Nailya Alexander Gallery is pleased to present Soviet Photomontage 1920s-1930s, on view Tuesday, November 15 through Saturday, January 14 at 41 East 57th Street, New York, NY, Suite 704. Gallery hours are Tuesday through Saturday, 11 AM – 6 PM, and by appointment.
Soviet Photomontage 1920s-1930s features unique collages and photomontages by the leading figures of the post-revolutionary Soviet avant-garde, including Petr Galadzhev, Gustav Klutsis, Alexander Rodchenko, Varvara Stepanova, Solomon Telingater, Alexei Ushin, Konstantin Vialov, and Alexander Zhitomirsky. Working in the fields of illustration, typography, and book, poster, and textile design, these artists pioneered powerful narrative tools and a new graphic language that continue to influence visual culture today.
“In photography – more than in other forms of communication – images must transmit the phenomena of the external world,” wrote Stepanova, one of the most important Constructivist artists of the period and the wife of Alexander Rodchenko, in her 1928 essay Photomontage. “And this places considerable responsibility on the artist. Periodicals, newspapers, book illustrations, posters, and all other types of advertising confront the artist with the urgent problem of how to record the subject in documentary terms. An approximated design cannot fulfill this challenge, this need for documentary truth…And so photomontage was born. Photomontage – the assemblage and combination of expressive elements from individual photographs.”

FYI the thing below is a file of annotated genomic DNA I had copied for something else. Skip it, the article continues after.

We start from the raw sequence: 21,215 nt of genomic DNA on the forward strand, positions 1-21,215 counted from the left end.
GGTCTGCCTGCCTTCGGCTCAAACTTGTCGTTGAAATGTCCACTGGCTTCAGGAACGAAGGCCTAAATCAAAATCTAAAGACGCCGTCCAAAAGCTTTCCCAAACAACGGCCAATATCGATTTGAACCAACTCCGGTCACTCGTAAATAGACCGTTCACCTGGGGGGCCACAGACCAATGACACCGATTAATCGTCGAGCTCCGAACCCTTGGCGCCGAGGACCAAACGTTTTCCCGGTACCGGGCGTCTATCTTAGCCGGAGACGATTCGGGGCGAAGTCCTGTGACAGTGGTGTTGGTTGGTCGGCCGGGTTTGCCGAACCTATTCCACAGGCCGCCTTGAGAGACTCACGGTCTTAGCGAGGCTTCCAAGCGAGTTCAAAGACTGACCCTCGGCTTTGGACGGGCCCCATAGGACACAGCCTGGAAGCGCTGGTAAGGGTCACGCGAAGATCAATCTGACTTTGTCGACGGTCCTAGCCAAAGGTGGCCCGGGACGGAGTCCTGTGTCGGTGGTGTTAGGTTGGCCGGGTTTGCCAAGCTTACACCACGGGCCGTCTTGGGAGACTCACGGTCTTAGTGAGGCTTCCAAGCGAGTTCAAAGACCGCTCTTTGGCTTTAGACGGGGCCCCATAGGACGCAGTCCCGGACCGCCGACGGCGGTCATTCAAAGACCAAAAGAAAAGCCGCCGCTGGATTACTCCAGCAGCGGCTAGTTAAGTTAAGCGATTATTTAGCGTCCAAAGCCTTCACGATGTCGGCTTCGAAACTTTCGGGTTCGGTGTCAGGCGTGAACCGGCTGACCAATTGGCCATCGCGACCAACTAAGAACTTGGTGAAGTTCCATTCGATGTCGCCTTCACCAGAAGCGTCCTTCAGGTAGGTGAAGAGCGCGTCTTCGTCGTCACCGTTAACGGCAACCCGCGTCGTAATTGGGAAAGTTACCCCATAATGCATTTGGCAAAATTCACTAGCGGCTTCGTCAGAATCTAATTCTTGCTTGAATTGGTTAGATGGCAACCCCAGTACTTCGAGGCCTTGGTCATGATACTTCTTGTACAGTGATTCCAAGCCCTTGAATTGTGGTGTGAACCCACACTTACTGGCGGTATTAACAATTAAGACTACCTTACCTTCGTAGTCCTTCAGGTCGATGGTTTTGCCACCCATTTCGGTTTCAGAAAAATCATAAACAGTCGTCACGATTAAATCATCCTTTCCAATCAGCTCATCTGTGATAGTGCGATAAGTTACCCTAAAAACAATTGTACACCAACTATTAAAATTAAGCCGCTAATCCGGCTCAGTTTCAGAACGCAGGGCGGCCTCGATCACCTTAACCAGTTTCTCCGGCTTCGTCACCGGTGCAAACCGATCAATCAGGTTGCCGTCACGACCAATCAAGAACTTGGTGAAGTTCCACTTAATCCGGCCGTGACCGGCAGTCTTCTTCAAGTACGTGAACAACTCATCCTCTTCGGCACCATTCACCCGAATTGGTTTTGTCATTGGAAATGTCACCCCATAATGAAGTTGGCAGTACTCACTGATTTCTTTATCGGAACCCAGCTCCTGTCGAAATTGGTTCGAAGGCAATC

By repurposing and rearranging photographs, text, and popular imagery into original compositions, Stepanova and her contemporaries discovered new ways to condense space, time, and information into single images, where realism and abstraction, high and low culture, and multiple narratives were mixed and layered as never before. Innovations in graphic art developed hand-in-hand with the rise of the film industry in the USSR, for which artists found new work designing posters and advertising material, and with the use of montage in film editing. Artists were inspired by the techniques of directors such as Sergei Eisenstein, whose film Battleship Potemkin (1925) showed how the juxtaposition of nonsequential images could be used to influence viewers’ emotions and ideas. This revolution in style and aesthetics was helped along by the advancement of mechanical means of reproduction, such as photographic printing and lithography, and by the increasingly vast circulation and distribution of mass-media publications.
Like contemporaneous movements in the U.S. and Europe – for example, the Roaring Twenties and the flourishing of Weimar Germany – the golden age of Soviet photomontage was brought to an end by the advent of World War II and the tightening of state control over social and cultural institutions. In 1934, the First Congress of Soviet Writers declared socialist realism the official style of Soviet culture. Four years later, Klutsis, the father of Soviet photomontage, was arrested and executed under the order of Stalin. Others would perish in the war, like Alexei Ushin, who died of starvation during the siege of Leningrad.
Soviet Photomontage 1920s-1930s coincides with the centennial of the Russian Revolution, as well as the exhibitions A Revolutionary Impulse: The Rise of the Russian Avant-Garde at the Museum of Modern Art (December 3, 2016 – March 12, 2017) and Humanism + Dynamite = The Soviet Photomontages of Aleksandr Zhitomirsky at the Art Institute of Chicago (through January 10, 2017).